The capacity issues are particularly acute in regions with the highest proportion of low-income families and communities of color—the Inland Empire, the Central Valley, and Los Angeles.
- By 2030, the Inland Empire will face an annual capacity gap of 20,000 seats for four-year degrees—more than half of the qualified students in the region.
- The Central Valley will face an annual capacity gap of 14,000 seats for four-year degrees—again nearly half of the qualified students in the region.
- Los Angeles, the state’s biggest region, will face an annual capacity gap of 16,000 seats for four-year degrees.
These are not the only regions with this troubling trend. Capacity is truly a statewide issue, and every community can and must do more to address it.
The capacity crisis is a threat to the state’s economic future
Compounding this capacity challenge is our changing economy. As B.A. capacity gaps grow, these regions—like the rest of California—face increasing demand for workers with a college degree. By 2030, the state is projected to have a shortfall of nearly 1.1 million workers with a bachelor’s degree. As recently heard from PPIC, good early progress is being made towards closing that gap, but demand remains high and much more needs to be done.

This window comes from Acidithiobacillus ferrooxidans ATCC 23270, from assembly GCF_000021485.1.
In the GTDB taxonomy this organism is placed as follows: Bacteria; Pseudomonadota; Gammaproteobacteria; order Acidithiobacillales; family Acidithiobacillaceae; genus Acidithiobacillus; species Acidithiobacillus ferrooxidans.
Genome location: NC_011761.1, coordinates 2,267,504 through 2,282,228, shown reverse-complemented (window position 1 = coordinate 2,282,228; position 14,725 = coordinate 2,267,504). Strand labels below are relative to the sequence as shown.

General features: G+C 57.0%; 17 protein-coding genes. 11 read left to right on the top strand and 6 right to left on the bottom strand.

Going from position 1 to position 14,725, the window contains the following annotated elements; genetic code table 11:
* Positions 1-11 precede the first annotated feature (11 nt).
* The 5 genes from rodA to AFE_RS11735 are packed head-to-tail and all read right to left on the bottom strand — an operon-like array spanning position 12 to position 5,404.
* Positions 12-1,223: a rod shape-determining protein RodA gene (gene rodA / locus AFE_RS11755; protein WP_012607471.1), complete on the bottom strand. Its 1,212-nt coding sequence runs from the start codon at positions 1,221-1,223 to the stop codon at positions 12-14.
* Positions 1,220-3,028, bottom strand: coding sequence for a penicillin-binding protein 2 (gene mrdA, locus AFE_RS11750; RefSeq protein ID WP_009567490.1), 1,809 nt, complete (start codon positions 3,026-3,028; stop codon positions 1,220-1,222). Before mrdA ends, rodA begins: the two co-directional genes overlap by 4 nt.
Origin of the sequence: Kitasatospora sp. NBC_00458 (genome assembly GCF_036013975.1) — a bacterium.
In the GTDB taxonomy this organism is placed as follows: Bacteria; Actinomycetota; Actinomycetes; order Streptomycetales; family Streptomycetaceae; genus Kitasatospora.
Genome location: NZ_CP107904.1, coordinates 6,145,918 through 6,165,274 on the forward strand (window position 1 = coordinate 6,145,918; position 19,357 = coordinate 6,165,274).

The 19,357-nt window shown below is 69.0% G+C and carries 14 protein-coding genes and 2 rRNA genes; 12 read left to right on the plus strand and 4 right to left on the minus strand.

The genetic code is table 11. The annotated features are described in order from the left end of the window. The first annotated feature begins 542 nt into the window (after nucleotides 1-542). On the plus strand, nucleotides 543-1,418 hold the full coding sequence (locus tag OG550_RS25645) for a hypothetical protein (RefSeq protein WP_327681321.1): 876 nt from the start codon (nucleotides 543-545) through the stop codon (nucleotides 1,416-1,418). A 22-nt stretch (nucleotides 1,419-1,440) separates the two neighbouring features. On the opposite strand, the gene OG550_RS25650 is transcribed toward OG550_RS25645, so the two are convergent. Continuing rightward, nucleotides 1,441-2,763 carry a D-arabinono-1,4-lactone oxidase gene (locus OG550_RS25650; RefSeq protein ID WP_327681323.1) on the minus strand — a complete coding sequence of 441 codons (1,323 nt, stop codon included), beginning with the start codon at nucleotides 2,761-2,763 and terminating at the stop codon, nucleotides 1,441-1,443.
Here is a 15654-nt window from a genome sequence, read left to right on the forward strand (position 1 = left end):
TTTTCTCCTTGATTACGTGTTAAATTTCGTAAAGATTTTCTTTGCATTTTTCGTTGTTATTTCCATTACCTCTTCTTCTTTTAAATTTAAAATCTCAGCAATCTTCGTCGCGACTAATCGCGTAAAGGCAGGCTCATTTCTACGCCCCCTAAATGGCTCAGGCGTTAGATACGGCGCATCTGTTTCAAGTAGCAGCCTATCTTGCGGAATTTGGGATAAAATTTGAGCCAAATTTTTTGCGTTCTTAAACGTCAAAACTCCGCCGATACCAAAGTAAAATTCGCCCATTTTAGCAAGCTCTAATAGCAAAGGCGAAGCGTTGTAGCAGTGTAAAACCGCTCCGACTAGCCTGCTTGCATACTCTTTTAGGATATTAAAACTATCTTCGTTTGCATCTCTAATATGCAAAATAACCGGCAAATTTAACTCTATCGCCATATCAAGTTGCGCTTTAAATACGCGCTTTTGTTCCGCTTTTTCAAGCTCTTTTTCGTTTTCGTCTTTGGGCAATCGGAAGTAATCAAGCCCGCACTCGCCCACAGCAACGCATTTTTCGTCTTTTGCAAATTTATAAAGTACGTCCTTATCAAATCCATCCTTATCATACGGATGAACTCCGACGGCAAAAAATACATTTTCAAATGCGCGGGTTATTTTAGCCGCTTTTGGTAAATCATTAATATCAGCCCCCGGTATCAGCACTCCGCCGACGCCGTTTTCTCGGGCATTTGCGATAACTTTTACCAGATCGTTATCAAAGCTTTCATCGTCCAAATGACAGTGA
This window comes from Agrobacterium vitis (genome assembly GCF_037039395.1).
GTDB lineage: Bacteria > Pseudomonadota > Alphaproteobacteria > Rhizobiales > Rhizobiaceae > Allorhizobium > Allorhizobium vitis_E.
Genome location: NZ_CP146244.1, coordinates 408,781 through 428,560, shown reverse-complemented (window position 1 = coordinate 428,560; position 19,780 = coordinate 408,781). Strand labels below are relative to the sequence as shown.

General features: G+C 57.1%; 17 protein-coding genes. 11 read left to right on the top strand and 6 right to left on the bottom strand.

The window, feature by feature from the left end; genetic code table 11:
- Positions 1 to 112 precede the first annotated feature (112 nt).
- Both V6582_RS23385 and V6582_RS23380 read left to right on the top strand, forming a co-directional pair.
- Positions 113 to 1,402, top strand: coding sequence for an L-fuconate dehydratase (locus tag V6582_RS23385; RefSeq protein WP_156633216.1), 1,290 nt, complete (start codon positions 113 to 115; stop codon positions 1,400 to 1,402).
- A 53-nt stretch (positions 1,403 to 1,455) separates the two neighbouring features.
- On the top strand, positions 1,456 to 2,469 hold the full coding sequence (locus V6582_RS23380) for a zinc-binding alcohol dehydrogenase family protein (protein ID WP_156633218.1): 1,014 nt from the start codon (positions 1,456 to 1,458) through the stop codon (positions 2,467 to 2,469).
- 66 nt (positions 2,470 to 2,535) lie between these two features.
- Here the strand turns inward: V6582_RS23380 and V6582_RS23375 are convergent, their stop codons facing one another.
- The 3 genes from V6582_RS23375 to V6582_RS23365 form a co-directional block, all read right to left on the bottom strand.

We recommend three concrete steps to address capacity and demand for degrees that involve innovation across segments and/or sectors.
#1 – Improved Student Experience:
- First, to accommodate demand, we need to improve the way we serve students. California should expand existing and emerging student success reforms to help students earn their degrees more efficiently, and as a result, create room for more students.
- We applaud the state’s leadership on many of these reforms—dual enrollment, clearer degree pathways, developmental ed reform.